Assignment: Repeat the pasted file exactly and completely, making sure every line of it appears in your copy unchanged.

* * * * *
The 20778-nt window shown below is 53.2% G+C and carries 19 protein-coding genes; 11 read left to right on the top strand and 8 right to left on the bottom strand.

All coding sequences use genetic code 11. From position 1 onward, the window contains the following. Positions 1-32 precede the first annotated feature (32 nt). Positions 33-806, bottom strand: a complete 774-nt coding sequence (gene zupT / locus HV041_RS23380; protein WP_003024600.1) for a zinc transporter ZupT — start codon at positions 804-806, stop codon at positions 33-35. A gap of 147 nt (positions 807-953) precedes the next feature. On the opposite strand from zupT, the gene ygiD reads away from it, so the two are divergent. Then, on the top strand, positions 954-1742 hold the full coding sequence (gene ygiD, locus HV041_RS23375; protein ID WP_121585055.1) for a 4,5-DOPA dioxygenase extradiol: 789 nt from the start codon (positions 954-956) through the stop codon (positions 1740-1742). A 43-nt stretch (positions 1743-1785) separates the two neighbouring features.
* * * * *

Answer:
The 20778-nt window shown below is 53.2% G+C and carries 19 protein-coding genes; 11 read left to right on the top strand and 8 right to left on the bottom strand.

All coding sequences use genetic code 11. From position 1 onward, the window contains the following. Positions 1-32 precede the first annotated feature (32 nt). Positions 33-806, bottom strand: a complete 774-nt coding sequence (gene zupT / locus HV041_RS23380; protein WP_003024600.1) for a zinc transporter ZupT — start codon at positions 804-806, stop codon at positions 33-35. A gap of 147 nt (positions 807-953) precedes the next feature. On the opposite strand from zupT, the gene ygiD reads away from it, so the two are divergent. Then, on the top strand, positions 954-1742 hold the full coding sequence (gene ygiD, locus HV041_RS23375; protein ID WP_121585055.1) for a 4,5-DOPA dioxygenase extradiol: 789 nt from the start codon (positions 954-956) through the stop codon (positions 1740-1742). A 43-nt stretch (positions 1743-1785) separates the two neighbouring features.